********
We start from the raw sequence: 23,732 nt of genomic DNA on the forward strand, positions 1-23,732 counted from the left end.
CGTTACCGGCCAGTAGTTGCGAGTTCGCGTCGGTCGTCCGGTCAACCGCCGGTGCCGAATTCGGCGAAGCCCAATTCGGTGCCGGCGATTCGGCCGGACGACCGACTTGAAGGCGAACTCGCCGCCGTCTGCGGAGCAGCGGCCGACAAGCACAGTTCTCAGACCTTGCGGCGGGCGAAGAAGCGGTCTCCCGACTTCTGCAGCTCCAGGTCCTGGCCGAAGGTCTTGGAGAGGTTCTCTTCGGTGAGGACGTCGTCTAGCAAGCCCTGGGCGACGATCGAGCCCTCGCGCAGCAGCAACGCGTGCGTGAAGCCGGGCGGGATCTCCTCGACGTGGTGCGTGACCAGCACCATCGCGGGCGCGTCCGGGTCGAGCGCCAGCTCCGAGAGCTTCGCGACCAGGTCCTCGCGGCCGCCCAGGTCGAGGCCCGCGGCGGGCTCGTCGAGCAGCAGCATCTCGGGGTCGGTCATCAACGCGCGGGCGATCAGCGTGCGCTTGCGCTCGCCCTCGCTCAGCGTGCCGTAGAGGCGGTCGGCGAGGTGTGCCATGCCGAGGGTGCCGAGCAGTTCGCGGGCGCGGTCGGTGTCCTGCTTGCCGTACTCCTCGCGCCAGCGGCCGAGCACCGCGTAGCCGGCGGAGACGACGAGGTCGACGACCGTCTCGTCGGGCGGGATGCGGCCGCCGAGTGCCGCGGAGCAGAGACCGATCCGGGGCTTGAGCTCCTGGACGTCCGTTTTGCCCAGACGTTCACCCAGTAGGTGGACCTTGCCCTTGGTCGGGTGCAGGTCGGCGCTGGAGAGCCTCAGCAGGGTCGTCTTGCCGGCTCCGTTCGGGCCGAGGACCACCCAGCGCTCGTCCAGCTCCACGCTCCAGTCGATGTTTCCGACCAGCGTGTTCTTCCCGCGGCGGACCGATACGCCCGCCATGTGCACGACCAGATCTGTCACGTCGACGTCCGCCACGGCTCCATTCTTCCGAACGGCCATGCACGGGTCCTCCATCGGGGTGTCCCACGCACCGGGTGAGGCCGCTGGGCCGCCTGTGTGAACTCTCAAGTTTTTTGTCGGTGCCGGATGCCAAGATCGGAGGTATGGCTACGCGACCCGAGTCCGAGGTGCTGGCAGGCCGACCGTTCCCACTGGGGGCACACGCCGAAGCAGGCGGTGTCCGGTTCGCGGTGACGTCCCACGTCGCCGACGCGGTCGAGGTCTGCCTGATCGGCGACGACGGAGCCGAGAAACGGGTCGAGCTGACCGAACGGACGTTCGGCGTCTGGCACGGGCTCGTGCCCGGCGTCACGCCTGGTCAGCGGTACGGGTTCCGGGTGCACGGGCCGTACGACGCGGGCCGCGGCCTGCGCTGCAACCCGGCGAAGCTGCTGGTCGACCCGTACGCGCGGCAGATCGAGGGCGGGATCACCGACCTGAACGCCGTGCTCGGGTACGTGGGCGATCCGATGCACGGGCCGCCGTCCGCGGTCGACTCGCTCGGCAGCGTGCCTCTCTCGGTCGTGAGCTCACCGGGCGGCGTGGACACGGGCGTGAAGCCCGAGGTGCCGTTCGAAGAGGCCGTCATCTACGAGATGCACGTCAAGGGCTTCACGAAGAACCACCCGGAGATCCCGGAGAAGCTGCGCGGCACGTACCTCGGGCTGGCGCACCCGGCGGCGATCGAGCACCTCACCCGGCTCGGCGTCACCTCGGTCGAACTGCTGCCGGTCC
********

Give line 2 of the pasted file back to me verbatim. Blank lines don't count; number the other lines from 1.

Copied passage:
CGTTACCGGCCAGTAGTTGCGAGTTCGCGTCGGTCGTCCGGTCAACCGCCGGTGCCGAATTCGGCGAAGCCCAATTCGGTGCCGGCGATTCGGCCGGACGACCGACTTGAAGGCGAACTCGCCGCCGTCTGCGGAGCAGCGGCCGACAAGCACAGTTCTCAGACCTTGCGGCGGGCGAAGAAGCGGTCTCCCGACTTCTGCAGCTCCAGGTCCTGGCCGAAGGTCTTGGAGAGGTTCTCTTCGGTGAGGACGTCGTCTAGCAAGCCCTGGGCGACGATCGAGCCCTCGCGCAGCAGCAACGCGTGCGTGAAGCCGGGCGGGATCTCCTCGACGTGGTGCGTGACCAGCACCATCGCGGGCGCGTCCGGGTCGAGCGCCAGCTCCGAGAGCTTCGCGACCAGGTCCTCGCGGCCGCCCAGGTCGAGGCCCGCGGCGGGCTCGTCGAGCAGCAGCATCTCGGGGTCGGTCATCAACGCGCGGGCGATCAGCGTGCGCTTGCGCTCGCCCTCGCTCAGCGTGCCGTAGAGGCGGTCGGCGAGGTGTGCCATGCCGAGGGTGCCGAGCAGTTCGCGGGCGCGGTCGGTGTCCTGCTTGCCGTACTCCTCGCGCCAGCGGCCGAGCACCGCGTAGCCGGCGGAGACGACGAGGTCGACGACCGTCTCGTCGGGCGGGATGCGGCCGCCGAGTGCCGCGGAGCAGAGACCGATCCGGGGCTTGAGCTCCTGGACGTCCGTTTTGCCCAGACGTTCACCCAGTAGGTGGACCTTGCCCTTGGTCGGGTGCAGGTCGGCGCTGGAGAGCCTCAGCAGGGTCGTCTTGCCGGCTCCGTTCGGGCCGAGGACCACCCAGCGCTCGTCCAGCTCCACGCTCCAGTCGATGTTTCCGACCAGCGTGTTCTTCCCGCGGCGGACCGATACGCCCGCCATGTGCACGACCAGATCTGTCACGTCGACGTCCGCCACGGCTCCATTCTTCCGAACGGCCATGCACGGGTCCTCCATCGGGGTGTCCCACGCACCGGGTGAGGCCGCTGGGCCGCCTGTGTGAACTCTCAAGTTTTTTGTCGGTGCCGGATGCCAAGATCGGAGGTATGGCTACGCGACCCGAGTCCGAGGTGCTGGCAGGCCGACCGTTCCCACTGGGGGCACACGCCGAAGCAGGCGGTGTCCGGTTCGCGGTGACGTCCCACGTCGCCGACGCGGTCGAGGTCTGCCTGATCGGCGACGACGGAGCCGAGAAACGGGTCGAGCTGACCGAACGGACGTTCGGCGTCTGGCACGGGCTCGTGCCCGGCGTCACGCCTGGTCAGCGGTACGGGTTCCGGGTGCACGGGCCGTACGACGCGGGCCGCGGCCTGCGCTGCAACCCGGCGAAGCTGCTGGTCGACCCGTACGCGCGGCAGATCGAGGGCGGGATCACCGACCTGAACGCCGTGCTCGGGTACGTGGGCGATCCGATGCACGGGCCGCCGTCCGCGGTCGACTCGCTCGGCAGCGTGCCTCTCTCGGTCGTGAGCTCACCGGGCGGCGTGGACACGGGCGTGAAGCCCGAGGTGCCGTTCGAAGAGGCCGTCATCTACGAGATGCACGTCAAGGGCTTCACGAAGAACCACCCGGAGATCCCGGAGAAGCTGCGCGGCACGTACCTCGGGCTGGCGCACCCGGCGGCGATCGAGCACCTCACCCGGCTCGGCGTCACCTCGGTCGAACTGCTGCCGGTCC